Cortina Method Intended for Use in Schools, Etc. and for Self-study French in Twenty Lessons with a System of Articulation: Based on English Equivalents, for Acquiring a Correct Pronounciation (Livre numérique Google)

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R.D. Cortina Company, 1895 - 338 pages
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Page 121 - French no capital letter is used, except at the beginning of a sentence, for the names of the months and of the days of the week...
Page 136 - Adjectives vary their terminations according to the gender and number of the noun to which they relate.
Page 165 - ... after the verb in the simple tenses, and between the auxiliary and the participle in the compound tenses...
Page 189 - ... endormir (to lull to sleep), s'endormir (to fall asleep), se rendormir (to fall asleep again); départir (to divide or grant), se départir (to deviate), repartir...
Page 169 - Sup. bon, good ; meilleur, better ; le meilleur, the best. mauvais, bad ; pire, worse ; le pire, the worst, petit, little ; moindre, less ; le moindre, the least.
Page 141 - It is very important to note that in French the possessive adjective agrees in gender and number with the possessed person or object, and not with the possessor, as in English.
Page 266 - Ce verbe ne s'emploie guère (dit l'Académie) qu'à l'infinitif et aux troisièmes personnes du présent de l'indicatif, du futur et du conditionnel : braire ; il brait, ils braient ; il braira, ils brairont ; il brairait, ils brairaient.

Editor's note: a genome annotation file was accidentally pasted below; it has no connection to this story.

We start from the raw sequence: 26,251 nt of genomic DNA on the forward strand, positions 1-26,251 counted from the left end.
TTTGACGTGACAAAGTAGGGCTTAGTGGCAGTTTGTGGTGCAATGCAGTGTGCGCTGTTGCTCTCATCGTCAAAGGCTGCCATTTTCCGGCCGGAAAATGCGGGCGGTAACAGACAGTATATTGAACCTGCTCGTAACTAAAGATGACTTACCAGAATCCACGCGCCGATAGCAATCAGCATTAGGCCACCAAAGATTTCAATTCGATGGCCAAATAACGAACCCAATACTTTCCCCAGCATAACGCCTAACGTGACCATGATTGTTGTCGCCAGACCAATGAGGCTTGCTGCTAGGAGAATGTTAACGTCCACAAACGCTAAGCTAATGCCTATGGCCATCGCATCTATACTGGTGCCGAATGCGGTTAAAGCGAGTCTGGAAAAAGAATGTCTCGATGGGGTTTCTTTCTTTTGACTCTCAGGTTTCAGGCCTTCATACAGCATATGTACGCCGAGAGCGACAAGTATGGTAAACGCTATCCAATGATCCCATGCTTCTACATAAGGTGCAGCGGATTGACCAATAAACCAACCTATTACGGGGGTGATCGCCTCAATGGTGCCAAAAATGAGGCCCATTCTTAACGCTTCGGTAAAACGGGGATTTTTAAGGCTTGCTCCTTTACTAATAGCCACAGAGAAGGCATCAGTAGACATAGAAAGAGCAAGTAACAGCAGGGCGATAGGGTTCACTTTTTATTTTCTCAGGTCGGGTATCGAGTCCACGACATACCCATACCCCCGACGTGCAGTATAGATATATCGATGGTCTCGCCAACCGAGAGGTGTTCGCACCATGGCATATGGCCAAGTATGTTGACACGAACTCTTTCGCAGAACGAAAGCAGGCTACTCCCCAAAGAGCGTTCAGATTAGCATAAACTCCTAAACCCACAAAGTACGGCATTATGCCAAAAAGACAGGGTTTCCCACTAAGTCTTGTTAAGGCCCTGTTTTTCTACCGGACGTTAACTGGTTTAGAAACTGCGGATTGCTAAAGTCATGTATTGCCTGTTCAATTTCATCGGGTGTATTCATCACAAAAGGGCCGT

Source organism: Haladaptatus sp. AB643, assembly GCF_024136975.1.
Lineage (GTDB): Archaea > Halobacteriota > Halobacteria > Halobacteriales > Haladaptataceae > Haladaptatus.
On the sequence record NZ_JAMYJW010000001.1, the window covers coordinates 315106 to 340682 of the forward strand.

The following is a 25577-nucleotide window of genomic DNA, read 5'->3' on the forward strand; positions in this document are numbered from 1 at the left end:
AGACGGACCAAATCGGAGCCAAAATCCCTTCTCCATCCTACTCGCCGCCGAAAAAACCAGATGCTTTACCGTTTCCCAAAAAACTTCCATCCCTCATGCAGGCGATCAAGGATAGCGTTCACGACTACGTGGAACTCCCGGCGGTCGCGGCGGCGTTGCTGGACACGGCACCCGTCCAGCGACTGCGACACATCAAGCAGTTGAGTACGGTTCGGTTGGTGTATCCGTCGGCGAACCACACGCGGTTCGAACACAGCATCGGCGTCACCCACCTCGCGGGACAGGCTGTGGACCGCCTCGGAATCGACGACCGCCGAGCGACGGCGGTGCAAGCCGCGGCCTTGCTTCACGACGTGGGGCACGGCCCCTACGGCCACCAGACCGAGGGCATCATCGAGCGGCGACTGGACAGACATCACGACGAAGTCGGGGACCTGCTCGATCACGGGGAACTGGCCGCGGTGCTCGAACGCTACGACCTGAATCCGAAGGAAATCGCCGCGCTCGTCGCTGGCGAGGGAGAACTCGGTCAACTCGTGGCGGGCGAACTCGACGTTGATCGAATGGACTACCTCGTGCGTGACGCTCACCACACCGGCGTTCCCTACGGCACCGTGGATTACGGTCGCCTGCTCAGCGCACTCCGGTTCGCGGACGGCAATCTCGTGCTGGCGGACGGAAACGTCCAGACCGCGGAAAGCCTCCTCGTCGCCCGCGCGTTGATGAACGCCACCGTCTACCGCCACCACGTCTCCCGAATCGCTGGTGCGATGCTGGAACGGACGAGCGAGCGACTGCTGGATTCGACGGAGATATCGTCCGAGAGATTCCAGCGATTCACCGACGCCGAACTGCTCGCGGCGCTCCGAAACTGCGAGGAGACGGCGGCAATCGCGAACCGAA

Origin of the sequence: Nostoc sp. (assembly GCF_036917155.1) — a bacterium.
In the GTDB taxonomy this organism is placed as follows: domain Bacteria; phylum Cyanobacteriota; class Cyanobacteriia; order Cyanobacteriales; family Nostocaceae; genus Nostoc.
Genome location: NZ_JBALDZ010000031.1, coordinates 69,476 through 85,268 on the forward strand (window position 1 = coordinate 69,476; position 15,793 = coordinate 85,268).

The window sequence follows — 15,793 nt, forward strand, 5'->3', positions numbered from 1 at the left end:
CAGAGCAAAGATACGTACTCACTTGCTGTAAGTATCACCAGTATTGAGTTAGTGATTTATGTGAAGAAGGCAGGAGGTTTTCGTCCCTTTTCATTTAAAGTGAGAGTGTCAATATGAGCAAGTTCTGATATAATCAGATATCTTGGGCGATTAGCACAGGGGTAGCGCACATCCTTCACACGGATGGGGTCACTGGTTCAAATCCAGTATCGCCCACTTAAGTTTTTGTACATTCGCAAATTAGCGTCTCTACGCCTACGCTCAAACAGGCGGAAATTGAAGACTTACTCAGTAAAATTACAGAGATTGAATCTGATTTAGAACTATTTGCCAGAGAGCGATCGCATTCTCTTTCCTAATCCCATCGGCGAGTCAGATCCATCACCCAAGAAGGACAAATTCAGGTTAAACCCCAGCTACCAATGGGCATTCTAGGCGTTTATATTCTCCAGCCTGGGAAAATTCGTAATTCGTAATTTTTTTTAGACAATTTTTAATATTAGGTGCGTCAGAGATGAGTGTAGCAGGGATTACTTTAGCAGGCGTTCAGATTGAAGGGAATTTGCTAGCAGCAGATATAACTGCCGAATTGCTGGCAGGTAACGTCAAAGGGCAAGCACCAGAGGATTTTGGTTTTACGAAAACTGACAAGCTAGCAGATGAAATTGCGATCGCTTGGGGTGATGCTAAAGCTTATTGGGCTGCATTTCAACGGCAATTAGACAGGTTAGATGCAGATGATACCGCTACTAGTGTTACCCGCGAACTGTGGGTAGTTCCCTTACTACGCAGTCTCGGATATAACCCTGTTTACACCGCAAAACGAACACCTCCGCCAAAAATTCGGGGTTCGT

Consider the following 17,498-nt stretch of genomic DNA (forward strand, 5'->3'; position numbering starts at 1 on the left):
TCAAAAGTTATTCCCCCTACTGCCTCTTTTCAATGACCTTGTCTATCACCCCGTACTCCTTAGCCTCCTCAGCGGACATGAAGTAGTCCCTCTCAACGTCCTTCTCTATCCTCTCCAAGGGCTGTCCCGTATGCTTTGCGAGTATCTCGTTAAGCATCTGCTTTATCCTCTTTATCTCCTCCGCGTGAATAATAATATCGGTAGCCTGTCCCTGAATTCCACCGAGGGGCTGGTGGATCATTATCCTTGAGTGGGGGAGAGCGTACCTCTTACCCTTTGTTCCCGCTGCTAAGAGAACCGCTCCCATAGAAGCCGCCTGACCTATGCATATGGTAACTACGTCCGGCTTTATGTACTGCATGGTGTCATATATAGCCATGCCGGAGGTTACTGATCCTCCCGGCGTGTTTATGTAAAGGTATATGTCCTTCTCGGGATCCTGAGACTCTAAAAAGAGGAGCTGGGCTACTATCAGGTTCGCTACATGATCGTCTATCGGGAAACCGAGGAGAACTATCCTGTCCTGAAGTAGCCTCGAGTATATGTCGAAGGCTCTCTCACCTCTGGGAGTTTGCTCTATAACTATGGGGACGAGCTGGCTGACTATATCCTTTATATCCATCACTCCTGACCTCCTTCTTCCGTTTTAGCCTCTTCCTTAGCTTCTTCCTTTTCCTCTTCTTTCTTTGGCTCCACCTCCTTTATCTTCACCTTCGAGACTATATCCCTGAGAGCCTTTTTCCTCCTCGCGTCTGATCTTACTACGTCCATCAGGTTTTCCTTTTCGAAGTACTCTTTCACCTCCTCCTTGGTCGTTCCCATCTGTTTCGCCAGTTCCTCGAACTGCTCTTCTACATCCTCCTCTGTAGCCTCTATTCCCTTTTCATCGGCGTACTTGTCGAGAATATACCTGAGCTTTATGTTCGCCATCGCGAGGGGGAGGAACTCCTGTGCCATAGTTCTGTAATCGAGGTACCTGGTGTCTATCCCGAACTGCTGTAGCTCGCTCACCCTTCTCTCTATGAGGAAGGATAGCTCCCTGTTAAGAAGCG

Page 186 - Adjectives which change their signification according as they are placed before or after the noun. Bon. Un homme bon, a good man ; un bon homme, a simple man ; un bon mot, a pun; une bonne parole, a good word. Brave. Un homme brave, a brave man; un brave homme, a worthy man. Certain. Une chose certaine, a positive thing; une certaine chose, a particular thing. Cher. Mon cher ami, my dear friend; une maison chère, a costly house.
Page 96 - French imperative has, properly speaking, only three persons, the second person singular and the first and second persons plural. The...
Page 340 - The sound of the language is printed on the brain and a mental "record" is made. Those every- day practical phrases and sentences are stored away in the wonderful storehouse — memory. They repeat themselves during the hours of sleep, and become, like a familiar tune during our conscious periods, a part of our very being. And Then— These same sentences leap to our lips for use at the proper moment.

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